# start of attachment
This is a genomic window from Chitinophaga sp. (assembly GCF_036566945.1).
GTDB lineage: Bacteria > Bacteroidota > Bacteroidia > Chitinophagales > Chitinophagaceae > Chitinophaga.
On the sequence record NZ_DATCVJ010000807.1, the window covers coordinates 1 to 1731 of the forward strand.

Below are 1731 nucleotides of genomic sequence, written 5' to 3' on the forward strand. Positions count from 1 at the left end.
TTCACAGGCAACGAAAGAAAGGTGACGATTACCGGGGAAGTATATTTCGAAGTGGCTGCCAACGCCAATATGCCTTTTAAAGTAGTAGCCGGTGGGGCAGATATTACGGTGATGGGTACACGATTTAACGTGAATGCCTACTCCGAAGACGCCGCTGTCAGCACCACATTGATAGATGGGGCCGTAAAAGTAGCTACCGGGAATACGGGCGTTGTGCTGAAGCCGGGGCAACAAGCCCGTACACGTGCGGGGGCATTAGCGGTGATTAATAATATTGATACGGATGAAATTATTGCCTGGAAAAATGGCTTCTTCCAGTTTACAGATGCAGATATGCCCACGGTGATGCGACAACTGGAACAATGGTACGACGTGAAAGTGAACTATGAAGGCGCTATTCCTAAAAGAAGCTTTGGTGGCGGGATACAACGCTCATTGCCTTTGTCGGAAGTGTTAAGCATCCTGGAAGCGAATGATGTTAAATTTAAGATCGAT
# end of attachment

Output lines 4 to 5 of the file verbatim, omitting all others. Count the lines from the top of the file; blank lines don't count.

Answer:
Below are 1731 nucleotides of genomic sequence, written 5' to 3' on the forward strand. Positions count from 1 at the left end.
TTCACAGGCAACGAAAGAAAGGTGACGATTACCGGGGAAGTATATTTCGAAGTGGCTGCCAACGCCAATATGCCTTTTAAAGTAGTAGCCGGTGGGGCAGATATTACGGTGATGGGTACACGATTTAACGTGAATGCCTACTCCGAAGACGCCGCTGTCAGCACCACATTGATAGATGGGGCCGTAAAAGTAGCTACCGGGAATACGGGCGTTGTGCTGAAGCCGGGGCAACAAGCCCGTACACGTGCGGGGGCATTAGCGGTGATTAATAATATTGATACGGATGAAATTATTGCCTGGAAAAATGGCTTCTTCCAGTTTACAGATGCAGATATGCCCACGGTGATGCGACAACTGGAACAATGGTACGACGTGAAAGTGAACTATGAAGGCGCTATTCCTAAAAGAAGCTTTGGTGGCGGGATACAACGCTCATTGCCTTTGTCGGAAGTGTTAAGCATCCTGGAAGCGAATGATGTTAAATTTAAGATCGAT